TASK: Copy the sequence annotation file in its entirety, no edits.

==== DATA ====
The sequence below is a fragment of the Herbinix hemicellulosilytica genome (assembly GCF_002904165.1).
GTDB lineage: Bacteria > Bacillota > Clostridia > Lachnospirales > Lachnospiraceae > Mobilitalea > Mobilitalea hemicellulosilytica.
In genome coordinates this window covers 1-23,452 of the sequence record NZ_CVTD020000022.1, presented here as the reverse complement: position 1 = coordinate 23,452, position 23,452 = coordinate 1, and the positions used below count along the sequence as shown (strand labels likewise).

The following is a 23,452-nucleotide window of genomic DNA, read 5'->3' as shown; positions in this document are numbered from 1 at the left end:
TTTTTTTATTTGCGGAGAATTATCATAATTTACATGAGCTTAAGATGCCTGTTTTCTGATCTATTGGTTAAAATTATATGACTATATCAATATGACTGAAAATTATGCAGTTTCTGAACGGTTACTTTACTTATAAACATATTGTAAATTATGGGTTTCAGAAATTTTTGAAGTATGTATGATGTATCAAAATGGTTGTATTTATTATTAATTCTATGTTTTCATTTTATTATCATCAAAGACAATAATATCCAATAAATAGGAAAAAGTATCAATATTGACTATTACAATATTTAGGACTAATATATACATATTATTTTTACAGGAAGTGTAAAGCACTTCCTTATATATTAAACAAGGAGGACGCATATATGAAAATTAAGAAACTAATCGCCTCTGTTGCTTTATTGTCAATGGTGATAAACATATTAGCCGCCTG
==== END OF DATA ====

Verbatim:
The sequence below is a fragment of the Herbinix hemicellulosilytica genome (assembly GCF_002904165.1).
GTDB lineage: Bacteria > Bacillota > Clostridia > Lachnospirales > Lachnospiraceae > Mobilitalea > Mobilitalea hemicellulosilytica.
In genome coordinates this window covers 1-23,452 of the sequence record NZ_CVTD020000022.1, presented here as the reverse complement: position 1 = coordinate 23,452, position 23,452 = coordinate 1, and the positions used below count along the sequence as shown (strand labels likewise).

The following is a 23,452-nucleotide window of genomic DNA, read 5'->3' as shown; positions in this document are numbered from 1 at the left end:
TTTTTTTATTTGCGGAGAATTATCATAATTTACATGAGCTTAAGATGCCTGTTTTCTGATCTATTGGTTAAAATTATATGACTATATCAATATGACTGAAAATTATGCAGTTTCTGAACGGTTACTTTACTTATAAACATATTGTAAATTATGGGTTTCAGAAATTTTTGAAGTATGTATGATGTATCAAAATGGTTGTATTTATTATTAATTCTATGTTTTCATTTTATTATCATCAAAGACAATAATATCCAATAAATAGGAAAAAGTATCAATATTGACTATTACAATATTTAGGACTAATATATACATATTATTTTTACAGGAAGTGTAAAGCACTTCCTTATATATTAAACAAGGAGGACGCATATATGAAAATTAAGAAACTAATCGCCTCTGTTGCTTTATTGTCAATGGTGATAAACATATTAGCCGCCTG